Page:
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Last May, the GOP-led Florida state legislature voted to deny The Walt Disney Company its special governing powers after the then-CEO Bob Chapek spoke out in opposition to Florida’s “Parental Rights in Education” law.
The law was designed to keep schools from presenting LGBTQ and sexually-based topics in the classrooms of K-3 students. Critics of the bill called it “The Don’t Say Gay” bill.
The Walt Disney Company was given control over the Reedy Creek Improvement District, a special taxing district, in 1967.
During a recent news conference, Florida Governor Ron DeSantis said that the state lawmakers will return to Tallahassee to the state Capitol next week to finalize the plan to strip Disney of its special governing powers.
“I think they’re going to do a special session in a week or two, I think maybe next week, about a whole bunch of different things that need to be taken care of,” DeSantis said. “Including making sure that Disney doesn’t have self-governing status anymore.”
Throughout the year-long feud, DeSantis reminded Floridians that “We’re not going to have a corporation controlling its own government. So the state’s going to have a board to run it. So Disney will not have self-governing status anymore. We’re not going to bend the knee to woke executives in California.”
In another similar statement, the governor said, “Disney will not have governing self-governing status anymore. We’re going to make sure that there are no special legal privileges … and then making sure they’re paying their fair share of taxes and paying the debt.”
Critics contend that following the dismantling of the special district, residents of Orange County, FL will carry the financial burden of paying for services and Disney’s debt.
A spokesperson for the governor told the Orlando Sentinel that a state board would make certain that Orange County wouldn’t raise taxes on residents of the district to pay off Reedy Creek’s $1 billion in bond debt.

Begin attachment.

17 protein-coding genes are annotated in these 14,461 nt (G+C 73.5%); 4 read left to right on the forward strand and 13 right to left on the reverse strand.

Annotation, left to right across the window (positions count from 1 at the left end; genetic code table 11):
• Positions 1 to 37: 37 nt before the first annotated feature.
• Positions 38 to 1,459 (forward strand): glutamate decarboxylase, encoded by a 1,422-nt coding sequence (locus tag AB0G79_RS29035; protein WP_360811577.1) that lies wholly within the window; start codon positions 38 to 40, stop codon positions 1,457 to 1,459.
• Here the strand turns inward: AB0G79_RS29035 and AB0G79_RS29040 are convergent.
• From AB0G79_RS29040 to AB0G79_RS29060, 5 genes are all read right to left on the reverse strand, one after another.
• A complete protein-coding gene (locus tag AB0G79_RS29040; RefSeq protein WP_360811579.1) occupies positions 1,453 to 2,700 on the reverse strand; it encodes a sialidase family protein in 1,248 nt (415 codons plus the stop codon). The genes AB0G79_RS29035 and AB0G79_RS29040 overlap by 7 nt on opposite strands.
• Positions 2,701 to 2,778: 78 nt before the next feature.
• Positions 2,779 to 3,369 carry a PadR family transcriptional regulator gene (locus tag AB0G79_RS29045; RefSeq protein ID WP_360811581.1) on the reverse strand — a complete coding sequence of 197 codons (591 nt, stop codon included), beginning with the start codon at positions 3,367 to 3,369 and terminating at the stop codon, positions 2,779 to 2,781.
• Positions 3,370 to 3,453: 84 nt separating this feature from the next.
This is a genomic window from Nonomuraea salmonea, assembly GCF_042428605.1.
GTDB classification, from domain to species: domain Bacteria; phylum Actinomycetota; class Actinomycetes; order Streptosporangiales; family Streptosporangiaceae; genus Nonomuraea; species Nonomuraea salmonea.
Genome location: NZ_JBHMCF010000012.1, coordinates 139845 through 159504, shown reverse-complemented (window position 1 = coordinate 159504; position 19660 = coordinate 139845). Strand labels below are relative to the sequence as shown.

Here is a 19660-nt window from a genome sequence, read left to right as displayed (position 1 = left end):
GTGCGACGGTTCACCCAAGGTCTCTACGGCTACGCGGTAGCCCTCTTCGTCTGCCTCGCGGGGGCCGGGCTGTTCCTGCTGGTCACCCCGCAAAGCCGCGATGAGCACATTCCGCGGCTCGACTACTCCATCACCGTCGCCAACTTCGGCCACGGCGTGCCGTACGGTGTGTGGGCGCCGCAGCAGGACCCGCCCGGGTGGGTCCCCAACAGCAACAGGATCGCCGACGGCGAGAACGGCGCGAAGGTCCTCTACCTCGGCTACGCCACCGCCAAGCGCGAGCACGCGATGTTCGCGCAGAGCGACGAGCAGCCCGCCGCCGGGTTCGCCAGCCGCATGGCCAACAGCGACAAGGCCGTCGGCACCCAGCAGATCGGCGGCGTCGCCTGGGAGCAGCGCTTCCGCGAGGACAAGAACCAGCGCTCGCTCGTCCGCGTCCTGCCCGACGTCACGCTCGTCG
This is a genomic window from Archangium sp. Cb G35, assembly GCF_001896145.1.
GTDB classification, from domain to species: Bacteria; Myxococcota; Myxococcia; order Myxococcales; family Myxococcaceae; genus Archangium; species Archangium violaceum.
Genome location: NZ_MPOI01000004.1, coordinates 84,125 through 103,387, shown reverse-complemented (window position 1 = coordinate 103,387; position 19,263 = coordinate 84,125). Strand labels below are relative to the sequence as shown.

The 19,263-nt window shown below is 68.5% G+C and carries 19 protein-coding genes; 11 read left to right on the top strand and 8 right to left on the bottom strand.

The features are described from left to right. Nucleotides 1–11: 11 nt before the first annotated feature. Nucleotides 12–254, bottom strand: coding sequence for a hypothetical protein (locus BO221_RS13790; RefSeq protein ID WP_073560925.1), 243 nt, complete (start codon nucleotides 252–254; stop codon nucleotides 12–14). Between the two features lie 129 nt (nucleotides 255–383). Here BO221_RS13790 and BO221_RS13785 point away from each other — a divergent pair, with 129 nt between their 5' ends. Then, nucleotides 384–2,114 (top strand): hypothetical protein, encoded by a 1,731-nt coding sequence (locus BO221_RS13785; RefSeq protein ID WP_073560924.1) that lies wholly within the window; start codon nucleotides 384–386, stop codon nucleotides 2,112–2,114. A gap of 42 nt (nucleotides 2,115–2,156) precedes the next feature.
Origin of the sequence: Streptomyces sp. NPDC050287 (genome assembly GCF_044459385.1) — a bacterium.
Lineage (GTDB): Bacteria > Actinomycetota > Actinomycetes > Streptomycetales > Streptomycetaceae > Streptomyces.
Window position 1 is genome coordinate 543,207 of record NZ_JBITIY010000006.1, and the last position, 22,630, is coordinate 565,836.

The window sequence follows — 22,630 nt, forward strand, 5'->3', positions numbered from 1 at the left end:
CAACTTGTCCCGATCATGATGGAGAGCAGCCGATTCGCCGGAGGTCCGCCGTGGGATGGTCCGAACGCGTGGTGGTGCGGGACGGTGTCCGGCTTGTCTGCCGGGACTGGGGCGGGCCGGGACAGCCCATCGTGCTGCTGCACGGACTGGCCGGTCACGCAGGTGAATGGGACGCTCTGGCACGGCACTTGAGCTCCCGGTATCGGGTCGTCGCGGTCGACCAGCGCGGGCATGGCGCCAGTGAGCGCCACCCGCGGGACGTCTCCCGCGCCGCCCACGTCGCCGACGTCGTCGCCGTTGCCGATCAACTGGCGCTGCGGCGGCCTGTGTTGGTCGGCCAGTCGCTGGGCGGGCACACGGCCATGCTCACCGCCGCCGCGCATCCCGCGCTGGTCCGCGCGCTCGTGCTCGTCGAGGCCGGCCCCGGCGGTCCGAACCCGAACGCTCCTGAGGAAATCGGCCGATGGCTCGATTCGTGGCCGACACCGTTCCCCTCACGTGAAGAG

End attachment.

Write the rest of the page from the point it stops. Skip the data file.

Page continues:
The governor said he would prefer a local government take over, rather than a state board, “but I don’t think that they’re prepared for it.
DeSantis explained his displeasure with Disney’s special status saying, “What I would say as a matter of the first principle is I don’t support special privileges in law just because a company is powerful and they’ve been able to wield a lot of power.”
“I think what has happened is there’s a lot of these special privileges that are not justifiable, but because Disney had held so much sway, they were able to sustain a lot of special treatment over the years,” he added.
Reedy Creek, the governing body for the Walt Disney World Resort, is not overly concerned about the governor’s plan.
The company told its investors that the body will continue to operate as usual because the repeal of its status by the state legislature was a violation of the pledge the state made when creating the district.
The Reedy Creek district encompasses 39 square miles, two cities, and land in both Orange and Osceola counties. The company is allowed to act “with the same authority and responsibility as a county government.”
There are five members on the district’s governing board. It can “create its own fire department, seize land via eminent domain, and even has the state’s permission to build a nuclear power plant.”
All eyes will be on Florida to see how the governor’s plan plays out. Will the legislature be able to strip The Walt Disney Company of its special privileges without having a ripple effect on the residents of the counties involved and the state overall?